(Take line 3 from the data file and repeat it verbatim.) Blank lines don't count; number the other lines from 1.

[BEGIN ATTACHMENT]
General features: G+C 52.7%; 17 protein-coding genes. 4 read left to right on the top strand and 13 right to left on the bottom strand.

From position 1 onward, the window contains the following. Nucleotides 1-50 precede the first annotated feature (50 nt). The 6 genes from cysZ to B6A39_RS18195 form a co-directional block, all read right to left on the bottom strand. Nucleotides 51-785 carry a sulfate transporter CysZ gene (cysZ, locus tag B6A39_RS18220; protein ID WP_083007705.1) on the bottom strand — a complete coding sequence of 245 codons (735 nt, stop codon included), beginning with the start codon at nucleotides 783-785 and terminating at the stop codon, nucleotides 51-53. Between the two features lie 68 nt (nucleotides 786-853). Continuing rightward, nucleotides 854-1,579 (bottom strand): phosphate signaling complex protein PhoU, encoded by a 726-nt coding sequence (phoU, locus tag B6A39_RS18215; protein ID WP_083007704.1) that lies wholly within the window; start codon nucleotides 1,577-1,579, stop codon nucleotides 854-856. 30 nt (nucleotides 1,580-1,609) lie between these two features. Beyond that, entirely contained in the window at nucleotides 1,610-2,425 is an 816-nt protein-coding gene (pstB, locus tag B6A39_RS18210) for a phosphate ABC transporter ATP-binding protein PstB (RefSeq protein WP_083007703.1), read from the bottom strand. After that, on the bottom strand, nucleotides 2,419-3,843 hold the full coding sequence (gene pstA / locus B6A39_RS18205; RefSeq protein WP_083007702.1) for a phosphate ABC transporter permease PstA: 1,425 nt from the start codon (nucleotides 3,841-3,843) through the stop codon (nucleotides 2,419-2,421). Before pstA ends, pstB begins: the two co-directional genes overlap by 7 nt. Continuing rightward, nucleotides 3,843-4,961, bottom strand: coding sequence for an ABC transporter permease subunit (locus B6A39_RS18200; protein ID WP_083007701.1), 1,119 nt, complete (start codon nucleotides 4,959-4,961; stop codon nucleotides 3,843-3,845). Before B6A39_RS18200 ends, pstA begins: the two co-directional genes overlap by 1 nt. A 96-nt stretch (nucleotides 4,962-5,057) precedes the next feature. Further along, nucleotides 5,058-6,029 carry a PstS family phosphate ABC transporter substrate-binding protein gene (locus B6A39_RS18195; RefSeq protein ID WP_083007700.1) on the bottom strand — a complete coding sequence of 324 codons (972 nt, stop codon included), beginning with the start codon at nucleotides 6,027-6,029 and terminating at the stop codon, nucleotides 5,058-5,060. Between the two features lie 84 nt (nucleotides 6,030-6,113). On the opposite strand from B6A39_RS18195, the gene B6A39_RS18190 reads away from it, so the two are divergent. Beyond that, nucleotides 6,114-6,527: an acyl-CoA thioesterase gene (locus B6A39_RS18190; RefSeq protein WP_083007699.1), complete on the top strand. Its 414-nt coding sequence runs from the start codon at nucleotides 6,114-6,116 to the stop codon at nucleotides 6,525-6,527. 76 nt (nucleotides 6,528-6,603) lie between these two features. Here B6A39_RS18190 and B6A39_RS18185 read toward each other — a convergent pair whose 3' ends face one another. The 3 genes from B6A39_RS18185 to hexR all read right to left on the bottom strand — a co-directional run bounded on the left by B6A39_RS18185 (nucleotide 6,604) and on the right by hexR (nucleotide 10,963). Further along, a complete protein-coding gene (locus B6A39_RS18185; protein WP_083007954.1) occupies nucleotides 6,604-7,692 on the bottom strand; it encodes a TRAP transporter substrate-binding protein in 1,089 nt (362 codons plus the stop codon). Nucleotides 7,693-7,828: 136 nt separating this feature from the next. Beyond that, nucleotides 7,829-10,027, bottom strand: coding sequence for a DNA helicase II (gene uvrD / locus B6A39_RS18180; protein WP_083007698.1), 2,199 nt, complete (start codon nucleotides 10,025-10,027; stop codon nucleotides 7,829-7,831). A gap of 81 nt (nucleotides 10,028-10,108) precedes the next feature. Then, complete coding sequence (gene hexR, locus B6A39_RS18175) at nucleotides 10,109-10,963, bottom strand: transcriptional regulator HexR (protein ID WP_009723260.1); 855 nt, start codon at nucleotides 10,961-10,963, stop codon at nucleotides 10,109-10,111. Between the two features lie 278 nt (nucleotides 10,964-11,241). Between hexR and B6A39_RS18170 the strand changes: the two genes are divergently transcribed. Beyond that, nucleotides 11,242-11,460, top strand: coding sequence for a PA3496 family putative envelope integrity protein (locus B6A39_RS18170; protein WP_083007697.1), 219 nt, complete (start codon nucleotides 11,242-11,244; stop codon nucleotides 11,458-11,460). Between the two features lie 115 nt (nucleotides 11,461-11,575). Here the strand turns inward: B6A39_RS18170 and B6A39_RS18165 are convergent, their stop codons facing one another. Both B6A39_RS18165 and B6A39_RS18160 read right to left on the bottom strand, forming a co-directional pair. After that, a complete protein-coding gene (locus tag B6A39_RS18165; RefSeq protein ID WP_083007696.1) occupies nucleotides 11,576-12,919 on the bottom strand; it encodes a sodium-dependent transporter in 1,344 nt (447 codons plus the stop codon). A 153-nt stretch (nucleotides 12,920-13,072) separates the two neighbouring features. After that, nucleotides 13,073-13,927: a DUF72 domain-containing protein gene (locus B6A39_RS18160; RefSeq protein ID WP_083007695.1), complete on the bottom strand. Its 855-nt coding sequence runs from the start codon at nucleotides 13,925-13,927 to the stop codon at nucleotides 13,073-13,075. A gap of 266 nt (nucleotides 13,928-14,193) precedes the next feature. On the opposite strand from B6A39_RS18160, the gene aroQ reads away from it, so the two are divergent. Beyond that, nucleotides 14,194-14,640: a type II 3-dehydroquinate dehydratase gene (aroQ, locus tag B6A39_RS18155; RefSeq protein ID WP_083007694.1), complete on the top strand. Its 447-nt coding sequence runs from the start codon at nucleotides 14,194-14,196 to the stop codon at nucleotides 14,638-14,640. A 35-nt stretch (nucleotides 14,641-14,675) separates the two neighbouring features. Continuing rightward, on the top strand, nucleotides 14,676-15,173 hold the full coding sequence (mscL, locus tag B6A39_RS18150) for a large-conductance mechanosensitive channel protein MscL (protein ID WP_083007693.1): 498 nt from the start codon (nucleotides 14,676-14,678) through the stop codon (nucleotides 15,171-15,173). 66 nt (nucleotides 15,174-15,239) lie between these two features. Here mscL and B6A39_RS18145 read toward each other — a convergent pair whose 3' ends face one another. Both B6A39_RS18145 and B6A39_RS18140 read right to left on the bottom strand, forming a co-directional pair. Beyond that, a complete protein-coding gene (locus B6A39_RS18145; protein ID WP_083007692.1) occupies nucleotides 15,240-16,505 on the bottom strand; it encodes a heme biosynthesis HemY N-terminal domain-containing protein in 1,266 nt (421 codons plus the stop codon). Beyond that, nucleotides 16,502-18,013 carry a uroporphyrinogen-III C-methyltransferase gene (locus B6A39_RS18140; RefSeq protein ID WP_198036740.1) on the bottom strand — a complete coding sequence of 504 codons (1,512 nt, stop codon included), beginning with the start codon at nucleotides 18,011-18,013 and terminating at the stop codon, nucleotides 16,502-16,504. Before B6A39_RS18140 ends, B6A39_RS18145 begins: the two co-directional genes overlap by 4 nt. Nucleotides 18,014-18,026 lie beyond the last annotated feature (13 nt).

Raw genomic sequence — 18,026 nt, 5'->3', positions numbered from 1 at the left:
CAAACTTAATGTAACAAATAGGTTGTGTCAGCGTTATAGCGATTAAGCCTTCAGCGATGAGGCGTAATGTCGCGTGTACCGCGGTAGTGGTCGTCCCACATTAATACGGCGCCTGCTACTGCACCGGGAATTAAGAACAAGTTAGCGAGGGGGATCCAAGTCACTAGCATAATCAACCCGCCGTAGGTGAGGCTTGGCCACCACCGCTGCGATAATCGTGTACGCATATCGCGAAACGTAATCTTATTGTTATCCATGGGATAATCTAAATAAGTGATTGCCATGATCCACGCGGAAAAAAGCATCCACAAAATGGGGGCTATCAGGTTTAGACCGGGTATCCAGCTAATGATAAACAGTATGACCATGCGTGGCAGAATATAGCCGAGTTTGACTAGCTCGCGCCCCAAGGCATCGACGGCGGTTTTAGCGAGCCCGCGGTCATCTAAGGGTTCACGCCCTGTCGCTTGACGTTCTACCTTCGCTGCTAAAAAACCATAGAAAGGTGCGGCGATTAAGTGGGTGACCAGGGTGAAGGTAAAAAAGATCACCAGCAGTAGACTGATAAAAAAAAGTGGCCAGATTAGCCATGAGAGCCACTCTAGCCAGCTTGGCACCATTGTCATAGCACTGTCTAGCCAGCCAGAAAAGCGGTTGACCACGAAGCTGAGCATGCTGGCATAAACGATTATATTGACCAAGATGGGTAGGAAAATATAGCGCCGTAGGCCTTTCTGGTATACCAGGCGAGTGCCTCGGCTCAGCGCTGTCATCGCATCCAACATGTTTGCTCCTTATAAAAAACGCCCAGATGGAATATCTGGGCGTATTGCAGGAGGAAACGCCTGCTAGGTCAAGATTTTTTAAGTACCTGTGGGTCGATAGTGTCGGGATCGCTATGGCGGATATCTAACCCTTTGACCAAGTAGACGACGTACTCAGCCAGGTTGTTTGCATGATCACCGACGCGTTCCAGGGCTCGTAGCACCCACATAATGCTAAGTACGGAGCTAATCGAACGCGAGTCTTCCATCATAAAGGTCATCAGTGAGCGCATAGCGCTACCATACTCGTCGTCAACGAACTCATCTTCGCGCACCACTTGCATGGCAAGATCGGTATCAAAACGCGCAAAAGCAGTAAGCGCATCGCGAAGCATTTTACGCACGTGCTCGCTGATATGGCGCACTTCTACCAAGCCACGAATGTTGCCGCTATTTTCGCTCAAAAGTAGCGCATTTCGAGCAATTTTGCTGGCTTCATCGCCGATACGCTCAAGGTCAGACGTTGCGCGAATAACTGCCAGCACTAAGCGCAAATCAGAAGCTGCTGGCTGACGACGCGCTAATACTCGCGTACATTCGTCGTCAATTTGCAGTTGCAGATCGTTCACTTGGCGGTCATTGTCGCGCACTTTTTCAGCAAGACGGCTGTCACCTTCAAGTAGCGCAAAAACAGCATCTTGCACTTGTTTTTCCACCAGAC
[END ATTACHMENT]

Raw genomic sequence — 18,026 nt, 5'->3', positions numbered from 1 at the left: